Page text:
Robert Bresson Revised edited by James Quandt. Indiana University Press $39.95, 752pp
First the name. Bresson. There is no other of note in history, unless one counts the hyphenated photog enamored of the moment. Bresson. The name, when pushed out of the mouth, is like some special essence, a fluidity of French pronunciation breaking open slightly with the “e,” only to close off after the electric double “s” with the cheeks flaring before hollowing to halt that long “o,” so it won’t go too far afield when the tongue taps the cleft behind the front teeth to sound the “n” and signal closure.
The name is a mantra I would gladly repeat to remind myself what art is, what truth is probably like, and why I should take life more seriously than I can afford. Robert Bresson’s cinema (better described as the “cinematograph,” his favored word for the device he chose to work with) is still largely looked at askance, but this is only to be expected since we are still coming to terms with Bresson, whose oeuvre “is at once riven and structured by paradox.” Whether the general public has become more accepting or not, the fact that Bresson has more films, seven, than any other director in Sight and Sound’s recent poll of the 250 greatest films, speaks to the degree to which critics and the public have caught up to his awing and maddening artistic enterprise.
Though Bresson gave interviews, he is still a sphinx when it comes to any autobiographical reading of his work, the little that is known being that he was a painter until about age thirty, then a photographer. While in his mid-thirties the Germans held him as a prisoner of war during World War II. He made his thirteen feature films (there is one early short film) after his wartime experience, with his last, L’Argent, arriving in 1983; he spent his final sixteen years searching for financing of his pet project on Genesis. From this there are many films centered literally and metaphorically on prison: Les Anges du Péché , A Man Escaped, Pickpocket, The Trial of Joan of Arc, and L’Argent being of the former and The Diary of a Country Priest, Au Hasard Balthazar, Mouchette, A Gentle Woman, and The Devil, Probably the latter. Yet what makes Bresson so valuable is how his themes are enhanced by his images and sounds, as the crux of his art becomes not what is happening but how what is happening is presented. A hand entering the frame and turning, a face gazing at another, a wine glass falling and breaking—though many “events” happen, it is these scenes that define Bresson. As he said himself, “Rhythms are all-powerful. This is the first thing . . . Then, there is colour (it may be cold or hot), then a meaning. But meaning comes last.” And though “transcendental” has become a watchword when discussing Bresson, in an essay on his images, Jean-Michel Frodon says, “The sensuality of Bresson’s cinema arises out of a mysticism that does not require a belief in any kind of transcendence.”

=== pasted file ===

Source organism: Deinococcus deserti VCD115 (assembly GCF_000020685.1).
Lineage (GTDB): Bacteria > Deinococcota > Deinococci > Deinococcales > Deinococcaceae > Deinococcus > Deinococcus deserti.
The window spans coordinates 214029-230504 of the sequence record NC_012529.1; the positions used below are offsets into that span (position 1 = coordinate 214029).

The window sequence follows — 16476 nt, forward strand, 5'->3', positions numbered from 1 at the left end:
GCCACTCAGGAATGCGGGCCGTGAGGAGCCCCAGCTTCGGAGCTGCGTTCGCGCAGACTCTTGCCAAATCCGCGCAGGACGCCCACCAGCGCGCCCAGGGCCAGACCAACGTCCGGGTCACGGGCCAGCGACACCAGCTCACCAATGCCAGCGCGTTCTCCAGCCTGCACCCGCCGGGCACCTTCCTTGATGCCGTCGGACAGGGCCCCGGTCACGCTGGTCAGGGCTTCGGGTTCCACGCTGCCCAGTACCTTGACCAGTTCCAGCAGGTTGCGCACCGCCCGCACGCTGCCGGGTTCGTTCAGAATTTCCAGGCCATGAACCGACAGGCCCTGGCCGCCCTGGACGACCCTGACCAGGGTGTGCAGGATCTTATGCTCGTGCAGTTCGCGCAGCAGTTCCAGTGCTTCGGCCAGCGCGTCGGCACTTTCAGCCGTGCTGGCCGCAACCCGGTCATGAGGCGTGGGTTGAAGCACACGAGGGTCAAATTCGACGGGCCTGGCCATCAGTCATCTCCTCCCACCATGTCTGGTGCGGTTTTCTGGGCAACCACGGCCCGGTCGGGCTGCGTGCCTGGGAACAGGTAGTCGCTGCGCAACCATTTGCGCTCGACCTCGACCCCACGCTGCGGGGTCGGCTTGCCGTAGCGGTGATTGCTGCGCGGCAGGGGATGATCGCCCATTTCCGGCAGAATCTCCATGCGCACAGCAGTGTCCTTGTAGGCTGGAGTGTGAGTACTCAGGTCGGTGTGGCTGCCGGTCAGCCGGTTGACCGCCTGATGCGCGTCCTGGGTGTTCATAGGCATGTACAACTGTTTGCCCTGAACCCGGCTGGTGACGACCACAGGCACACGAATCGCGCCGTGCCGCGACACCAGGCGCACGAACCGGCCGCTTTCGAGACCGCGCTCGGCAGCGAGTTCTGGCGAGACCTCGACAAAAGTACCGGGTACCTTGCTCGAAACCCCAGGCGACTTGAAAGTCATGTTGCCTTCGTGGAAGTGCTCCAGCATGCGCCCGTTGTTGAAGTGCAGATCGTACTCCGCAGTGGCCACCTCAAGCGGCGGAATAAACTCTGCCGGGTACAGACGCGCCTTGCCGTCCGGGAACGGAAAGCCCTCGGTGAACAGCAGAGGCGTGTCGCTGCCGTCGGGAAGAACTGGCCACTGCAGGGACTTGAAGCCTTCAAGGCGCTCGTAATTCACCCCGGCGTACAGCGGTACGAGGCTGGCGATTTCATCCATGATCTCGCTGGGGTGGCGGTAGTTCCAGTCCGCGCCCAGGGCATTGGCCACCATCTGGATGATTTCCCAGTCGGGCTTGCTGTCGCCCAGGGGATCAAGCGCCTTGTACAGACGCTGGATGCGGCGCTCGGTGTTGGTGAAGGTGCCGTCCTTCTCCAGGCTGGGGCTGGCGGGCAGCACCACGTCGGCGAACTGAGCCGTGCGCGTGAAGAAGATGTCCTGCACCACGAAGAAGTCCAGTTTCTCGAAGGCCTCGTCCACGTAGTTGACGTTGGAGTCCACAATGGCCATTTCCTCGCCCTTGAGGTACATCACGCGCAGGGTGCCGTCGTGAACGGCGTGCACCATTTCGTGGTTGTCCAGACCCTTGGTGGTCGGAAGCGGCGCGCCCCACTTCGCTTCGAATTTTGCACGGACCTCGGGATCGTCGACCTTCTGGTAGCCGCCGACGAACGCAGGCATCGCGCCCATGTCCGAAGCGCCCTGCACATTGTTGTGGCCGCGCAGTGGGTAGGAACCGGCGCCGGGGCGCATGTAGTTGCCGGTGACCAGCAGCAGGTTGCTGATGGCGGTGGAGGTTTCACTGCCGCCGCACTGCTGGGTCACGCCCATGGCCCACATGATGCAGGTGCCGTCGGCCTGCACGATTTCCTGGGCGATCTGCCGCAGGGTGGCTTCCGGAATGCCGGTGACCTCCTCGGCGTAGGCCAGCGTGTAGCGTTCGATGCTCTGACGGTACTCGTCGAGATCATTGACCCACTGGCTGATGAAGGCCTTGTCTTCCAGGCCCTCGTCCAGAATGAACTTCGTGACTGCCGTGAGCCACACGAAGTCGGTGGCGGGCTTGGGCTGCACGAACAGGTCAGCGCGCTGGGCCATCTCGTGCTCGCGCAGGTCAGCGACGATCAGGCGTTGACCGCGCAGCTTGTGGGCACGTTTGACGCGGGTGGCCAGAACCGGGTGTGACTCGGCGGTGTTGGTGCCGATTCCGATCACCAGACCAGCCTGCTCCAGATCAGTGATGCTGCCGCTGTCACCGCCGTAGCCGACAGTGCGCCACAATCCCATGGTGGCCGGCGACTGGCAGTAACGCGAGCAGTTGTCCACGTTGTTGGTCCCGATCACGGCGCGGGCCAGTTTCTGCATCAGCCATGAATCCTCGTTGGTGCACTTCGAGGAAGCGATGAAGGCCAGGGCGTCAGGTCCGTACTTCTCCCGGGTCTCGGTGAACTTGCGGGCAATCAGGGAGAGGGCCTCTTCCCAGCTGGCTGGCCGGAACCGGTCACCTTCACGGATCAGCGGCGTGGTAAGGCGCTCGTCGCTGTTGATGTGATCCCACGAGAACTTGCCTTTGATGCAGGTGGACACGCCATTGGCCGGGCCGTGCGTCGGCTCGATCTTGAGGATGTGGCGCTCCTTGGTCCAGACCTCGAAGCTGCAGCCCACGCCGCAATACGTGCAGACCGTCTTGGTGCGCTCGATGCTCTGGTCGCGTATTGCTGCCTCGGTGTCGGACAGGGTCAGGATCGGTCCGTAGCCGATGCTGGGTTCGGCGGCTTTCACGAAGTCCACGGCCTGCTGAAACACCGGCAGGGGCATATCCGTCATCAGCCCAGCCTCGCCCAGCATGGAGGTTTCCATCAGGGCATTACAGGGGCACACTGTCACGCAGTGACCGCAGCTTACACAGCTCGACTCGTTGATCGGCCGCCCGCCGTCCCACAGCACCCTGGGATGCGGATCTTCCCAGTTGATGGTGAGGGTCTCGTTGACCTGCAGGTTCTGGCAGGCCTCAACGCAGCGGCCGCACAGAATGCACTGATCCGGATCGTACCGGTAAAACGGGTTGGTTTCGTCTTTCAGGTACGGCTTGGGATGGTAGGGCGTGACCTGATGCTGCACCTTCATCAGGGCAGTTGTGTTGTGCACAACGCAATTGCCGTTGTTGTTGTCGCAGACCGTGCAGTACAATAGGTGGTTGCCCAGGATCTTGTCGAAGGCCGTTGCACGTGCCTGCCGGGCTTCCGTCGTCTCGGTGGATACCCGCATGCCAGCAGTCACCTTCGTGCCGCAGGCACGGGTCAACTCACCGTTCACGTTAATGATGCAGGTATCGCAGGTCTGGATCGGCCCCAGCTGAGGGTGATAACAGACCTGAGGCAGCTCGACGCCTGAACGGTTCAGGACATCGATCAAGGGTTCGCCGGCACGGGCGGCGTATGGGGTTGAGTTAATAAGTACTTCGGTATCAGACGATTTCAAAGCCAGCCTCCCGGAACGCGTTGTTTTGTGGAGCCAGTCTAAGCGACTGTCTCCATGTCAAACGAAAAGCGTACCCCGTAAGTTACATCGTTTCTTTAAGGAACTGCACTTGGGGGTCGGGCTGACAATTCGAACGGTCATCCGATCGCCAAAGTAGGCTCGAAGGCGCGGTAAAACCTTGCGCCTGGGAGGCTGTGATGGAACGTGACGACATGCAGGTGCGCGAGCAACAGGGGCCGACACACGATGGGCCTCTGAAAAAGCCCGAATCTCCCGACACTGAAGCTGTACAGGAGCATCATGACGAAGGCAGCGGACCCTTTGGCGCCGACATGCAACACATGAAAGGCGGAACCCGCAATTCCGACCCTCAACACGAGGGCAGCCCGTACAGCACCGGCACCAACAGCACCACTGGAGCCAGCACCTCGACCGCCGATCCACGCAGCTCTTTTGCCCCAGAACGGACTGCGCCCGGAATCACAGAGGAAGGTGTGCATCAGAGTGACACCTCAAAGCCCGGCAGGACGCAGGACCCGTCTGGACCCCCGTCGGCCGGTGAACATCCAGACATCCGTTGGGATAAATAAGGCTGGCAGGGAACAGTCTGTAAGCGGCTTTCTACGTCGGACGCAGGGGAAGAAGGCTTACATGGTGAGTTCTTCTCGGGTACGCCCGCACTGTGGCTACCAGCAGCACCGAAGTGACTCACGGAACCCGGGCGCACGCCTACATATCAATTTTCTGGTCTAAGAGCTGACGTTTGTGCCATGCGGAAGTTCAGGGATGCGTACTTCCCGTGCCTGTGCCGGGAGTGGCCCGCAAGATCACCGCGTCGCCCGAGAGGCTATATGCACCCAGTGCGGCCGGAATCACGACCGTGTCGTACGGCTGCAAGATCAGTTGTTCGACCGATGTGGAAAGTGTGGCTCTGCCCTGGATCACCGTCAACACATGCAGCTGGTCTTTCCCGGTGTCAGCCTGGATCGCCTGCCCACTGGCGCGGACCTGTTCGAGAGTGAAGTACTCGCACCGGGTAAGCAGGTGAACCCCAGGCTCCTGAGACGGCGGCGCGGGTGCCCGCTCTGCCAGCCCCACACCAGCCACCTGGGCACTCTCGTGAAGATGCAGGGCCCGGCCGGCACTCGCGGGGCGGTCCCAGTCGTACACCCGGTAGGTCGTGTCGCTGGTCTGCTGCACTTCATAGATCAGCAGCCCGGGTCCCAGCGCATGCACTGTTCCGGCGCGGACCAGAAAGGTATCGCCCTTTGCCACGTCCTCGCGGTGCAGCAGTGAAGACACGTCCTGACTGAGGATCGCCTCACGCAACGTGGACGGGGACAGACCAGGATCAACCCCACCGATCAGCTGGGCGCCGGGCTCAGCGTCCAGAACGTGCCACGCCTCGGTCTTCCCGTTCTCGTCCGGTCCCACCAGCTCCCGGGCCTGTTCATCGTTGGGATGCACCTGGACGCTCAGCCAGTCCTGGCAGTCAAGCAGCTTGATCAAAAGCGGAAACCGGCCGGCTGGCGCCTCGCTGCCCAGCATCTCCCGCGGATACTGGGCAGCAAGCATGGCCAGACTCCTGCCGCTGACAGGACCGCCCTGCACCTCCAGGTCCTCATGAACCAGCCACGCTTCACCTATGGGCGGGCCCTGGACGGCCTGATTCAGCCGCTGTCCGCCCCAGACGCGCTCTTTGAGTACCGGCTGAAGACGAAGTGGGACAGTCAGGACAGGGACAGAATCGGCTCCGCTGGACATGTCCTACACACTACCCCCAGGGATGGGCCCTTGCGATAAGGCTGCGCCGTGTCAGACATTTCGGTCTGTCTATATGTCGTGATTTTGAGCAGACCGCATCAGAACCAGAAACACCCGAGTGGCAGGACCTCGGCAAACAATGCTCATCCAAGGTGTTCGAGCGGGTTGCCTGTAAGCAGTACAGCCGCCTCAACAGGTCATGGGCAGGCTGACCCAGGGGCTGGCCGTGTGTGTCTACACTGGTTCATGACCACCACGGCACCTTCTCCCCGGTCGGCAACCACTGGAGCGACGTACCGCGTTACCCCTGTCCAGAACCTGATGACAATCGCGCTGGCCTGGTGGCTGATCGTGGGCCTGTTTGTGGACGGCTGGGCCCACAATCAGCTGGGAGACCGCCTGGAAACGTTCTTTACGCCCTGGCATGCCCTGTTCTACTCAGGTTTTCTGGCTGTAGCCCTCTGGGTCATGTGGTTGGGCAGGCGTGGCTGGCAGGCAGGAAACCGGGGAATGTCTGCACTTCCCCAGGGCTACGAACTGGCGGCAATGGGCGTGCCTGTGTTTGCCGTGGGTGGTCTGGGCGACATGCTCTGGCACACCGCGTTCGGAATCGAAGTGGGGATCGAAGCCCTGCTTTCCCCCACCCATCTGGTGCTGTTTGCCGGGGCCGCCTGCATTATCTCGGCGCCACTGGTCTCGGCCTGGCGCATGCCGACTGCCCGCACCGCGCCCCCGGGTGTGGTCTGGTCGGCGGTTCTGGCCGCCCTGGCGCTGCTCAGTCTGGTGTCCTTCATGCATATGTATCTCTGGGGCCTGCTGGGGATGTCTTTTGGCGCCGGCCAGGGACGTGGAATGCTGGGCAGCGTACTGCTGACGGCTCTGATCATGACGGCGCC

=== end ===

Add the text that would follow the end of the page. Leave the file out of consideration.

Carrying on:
James Quandt is the editor of this volume. He also contributes one of the essays and stands as one of the world’s foremost Bresson scholars, as he organized the first complete Bresson retrospective in North America in 1999, the year of the filmmaker’s death. Quandt’s introduction to the artist and his films is a fine place to start taking account of this force.
Most these 700 pages present a diversity of critical perspectives on Bresson, like Susan Sontag’s famous essay “Spiritual Style in the Films of Robert Bresson,” Mirella Jona Affron’s account of Bresson’s and Pascal’s rhetorical affinities, and Mireille Latil Le Dantec’s look at his relationship with Dostoevsky (Pickpocket, A Gentle Woman, and Four Nights of a Dreamer are based on the Russian’s works). There is a curious, insightful piece by Jean-Claude Rousseau comparing Bresson and Vermeer, as well as Serge Daney’s examination of one brief, inimitable scene in The Devil, Probably, where an organ is tested and a vacuum cleaner hums away in a cathedral as people argue about God and revolution in an ad hoc meeting. Yet there are not only thematic readings. Robert Creeley and Patti Smith contribute poems, Kristin Thompson examines the “sparse parametric style” of mise-en-scène and editing in Lancelot du Lac, Bresson’s 1974 color film, with all 644 shots of the film broken down within a recounting of its action, as well as nearly fifty stills from the film. All thirteen features are given a good amount of coverage, with the most words reserved for two of the masterpieces, Pickpocket and Mouchette, including Lindley Hanlon’s piece exclusively on the use of sound in the latter film. And two essays by noted scholar P. Adams Sitney give excellent overviews of how Bresson’s camera and soundtrack affect the viewing, with special notice of how his figures move in the pregnant spaces he places them in.